From the first few notes of H.C.E., this CD keeps you entranced! The Damnwells are genuine artists who deliver. If you're looking for background music, forget it! You will find yourself sitting down and listening for every compelling note, and every breathy word. Gorgeous work.

Julian Blitzer

Well, this is the only cd of theirs that i've heard. I just ordered it off the internet a week ago and I can't stop listening to it. I can't believe more people haven't reviewed it! I saw them a while back in Boston with Longwave (good band!) and I, like most everyone else there, became an instant fan. A New York band, but not part of that New York trend, maybe they do things differently in Brooklyn.


Cute, simple and emotional...
From the first moment I heard "While You Can", I knew I would grow to love this band. And after getting the album, I totally confirmed it. "PMR+1" is as pretty as cloudy afternoons can be. A great effort on mellow-y Alternative Rock! HIGHLY recommended if you're into The Verve and Abandoned Pools.


The Byrds.The Beatles.The Stones.BadFinger.Beau Brummels.
The Rain Parade ect.. Now God,gave us The Damnwells.
Pmr + 1 is what the Music Doctor gave me.


This album made me love rock and roll again!
These songs are beautiful reminders of what music can be.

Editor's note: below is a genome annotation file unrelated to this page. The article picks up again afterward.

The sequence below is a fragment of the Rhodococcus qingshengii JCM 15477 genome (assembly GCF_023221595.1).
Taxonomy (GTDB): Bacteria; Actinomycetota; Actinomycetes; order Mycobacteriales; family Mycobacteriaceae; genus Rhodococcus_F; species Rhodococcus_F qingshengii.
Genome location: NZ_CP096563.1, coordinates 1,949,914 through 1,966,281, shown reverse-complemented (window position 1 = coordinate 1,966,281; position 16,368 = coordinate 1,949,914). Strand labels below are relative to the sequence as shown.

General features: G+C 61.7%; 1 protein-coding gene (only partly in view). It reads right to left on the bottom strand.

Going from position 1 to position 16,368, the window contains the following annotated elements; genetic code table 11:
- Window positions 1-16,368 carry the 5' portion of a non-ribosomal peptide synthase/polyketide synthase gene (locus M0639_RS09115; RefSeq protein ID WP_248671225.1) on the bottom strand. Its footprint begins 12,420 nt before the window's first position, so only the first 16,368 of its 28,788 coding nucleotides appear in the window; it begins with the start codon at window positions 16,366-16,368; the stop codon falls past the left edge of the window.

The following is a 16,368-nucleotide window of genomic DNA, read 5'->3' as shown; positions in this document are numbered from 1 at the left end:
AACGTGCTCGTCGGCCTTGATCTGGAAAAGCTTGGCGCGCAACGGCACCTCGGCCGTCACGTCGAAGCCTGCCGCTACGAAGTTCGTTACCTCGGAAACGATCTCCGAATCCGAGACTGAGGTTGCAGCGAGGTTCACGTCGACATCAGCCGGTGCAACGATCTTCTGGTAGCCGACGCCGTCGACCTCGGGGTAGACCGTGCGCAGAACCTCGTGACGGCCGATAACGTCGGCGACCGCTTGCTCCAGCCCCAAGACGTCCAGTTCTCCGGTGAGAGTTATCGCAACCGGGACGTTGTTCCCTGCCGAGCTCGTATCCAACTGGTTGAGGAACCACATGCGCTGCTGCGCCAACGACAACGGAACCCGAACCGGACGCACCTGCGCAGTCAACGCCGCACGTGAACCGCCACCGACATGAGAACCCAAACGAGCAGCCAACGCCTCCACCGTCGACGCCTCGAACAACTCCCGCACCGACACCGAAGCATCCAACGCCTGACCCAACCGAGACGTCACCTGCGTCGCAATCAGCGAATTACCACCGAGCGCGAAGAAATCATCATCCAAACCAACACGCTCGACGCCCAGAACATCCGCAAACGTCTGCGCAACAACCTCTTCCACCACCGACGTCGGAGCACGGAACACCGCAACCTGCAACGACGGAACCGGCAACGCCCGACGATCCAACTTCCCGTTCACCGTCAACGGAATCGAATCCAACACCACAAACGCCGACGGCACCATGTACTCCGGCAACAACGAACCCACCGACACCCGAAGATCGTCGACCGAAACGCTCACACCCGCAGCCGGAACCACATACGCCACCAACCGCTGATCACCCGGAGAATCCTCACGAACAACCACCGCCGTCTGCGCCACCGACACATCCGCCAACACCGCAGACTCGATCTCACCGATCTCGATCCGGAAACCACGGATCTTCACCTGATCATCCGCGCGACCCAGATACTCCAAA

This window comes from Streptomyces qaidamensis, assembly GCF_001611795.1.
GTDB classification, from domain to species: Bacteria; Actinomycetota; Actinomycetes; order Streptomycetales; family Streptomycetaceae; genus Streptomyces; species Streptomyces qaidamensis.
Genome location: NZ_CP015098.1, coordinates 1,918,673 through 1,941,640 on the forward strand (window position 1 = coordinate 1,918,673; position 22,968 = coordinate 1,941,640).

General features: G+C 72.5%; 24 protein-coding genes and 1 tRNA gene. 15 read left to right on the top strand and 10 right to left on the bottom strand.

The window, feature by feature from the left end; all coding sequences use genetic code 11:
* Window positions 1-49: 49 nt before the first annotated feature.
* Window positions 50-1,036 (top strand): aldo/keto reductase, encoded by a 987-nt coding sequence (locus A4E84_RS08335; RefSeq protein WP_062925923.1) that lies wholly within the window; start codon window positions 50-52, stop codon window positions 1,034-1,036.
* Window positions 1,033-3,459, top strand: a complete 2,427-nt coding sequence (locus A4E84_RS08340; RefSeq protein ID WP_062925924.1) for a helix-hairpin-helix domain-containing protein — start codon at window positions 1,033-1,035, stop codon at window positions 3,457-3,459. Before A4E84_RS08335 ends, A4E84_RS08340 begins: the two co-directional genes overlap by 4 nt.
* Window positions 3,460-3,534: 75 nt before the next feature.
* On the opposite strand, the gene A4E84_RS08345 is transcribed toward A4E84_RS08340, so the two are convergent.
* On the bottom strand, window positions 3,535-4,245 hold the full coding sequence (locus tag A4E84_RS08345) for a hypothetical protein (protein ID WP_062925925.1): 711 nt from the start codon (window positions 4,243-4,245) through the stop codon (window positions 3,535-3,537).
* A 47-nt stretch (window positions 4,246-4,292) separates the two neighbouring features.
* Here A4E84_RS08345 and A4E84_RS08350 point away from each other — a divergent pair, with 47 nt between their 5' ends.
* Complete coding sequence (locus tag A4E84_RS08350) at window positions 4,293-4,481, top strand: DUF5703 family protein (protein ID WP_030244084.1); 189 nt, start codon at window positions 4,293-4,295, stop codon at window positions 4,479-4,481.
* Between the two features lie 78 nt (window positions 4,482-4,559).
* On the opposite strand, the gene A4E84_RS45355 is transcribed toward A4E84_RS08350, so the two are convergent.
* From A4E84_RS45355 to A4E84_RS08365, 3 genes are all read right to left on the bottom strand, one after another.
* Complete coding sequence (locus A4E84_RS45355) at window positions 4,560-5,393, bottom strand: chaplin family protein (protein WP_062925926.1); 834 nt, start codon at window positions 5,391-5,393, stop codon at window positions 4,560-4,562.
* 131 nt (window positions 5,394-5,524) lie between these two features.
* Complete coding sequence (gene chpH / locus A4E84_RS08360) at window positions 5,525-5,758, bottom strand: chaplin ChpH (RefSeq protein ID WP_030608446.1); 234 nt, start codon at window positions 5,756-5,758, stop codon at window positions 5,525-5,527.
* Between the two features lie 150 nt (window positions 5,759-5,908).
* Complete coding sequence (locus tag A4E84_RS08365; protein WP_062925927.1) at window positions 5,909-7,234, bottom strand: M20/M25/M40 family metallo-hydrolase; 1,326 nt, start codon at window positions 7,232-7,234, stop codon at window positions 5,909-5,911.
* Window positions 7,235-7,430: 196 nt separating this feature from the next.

I will never tire of any of them, nor of this band. Just great music from some really nice guys.


This is the band to check out!!
The Record is great! I had the chance to see them back in Sept. and after the show I bought the PMR and listened to it on my way home. You can listen to the songs at any time and still want to hear it some more. Very good band and I can't wait for the next record to come out. If you don't have this one go out and get it because you're missing out. Cheers


Don't pass this one by...
I picked up their "Pmr" after seeing them give a mesmerizing performance at Andyman's Tree House in Columbus. Come back soon guys!


Euphoric, airy and oh-so-delightful
Love this CD! The melodies are euphoric and airy feeling, a very special and unique sound. Coupled with vocal and instrumental harmonies, this CD is the recipe for a delightful drive home from a terribly stressful day. LOVE it!


emotional and intricate...while being simple at the same time
I was just browsing, and I figured i'd sample these guys. I was immediately awestruck by this album. The music is so emotional and has so much depth, and at the same time has the most simple messages, keeping the melodies in your head all day long. The songs have a good mix up too, with just the right amount of hard rock and raw emotion to keep you interested long after you've had it in your cd collection; right next to further seems forever and mineral.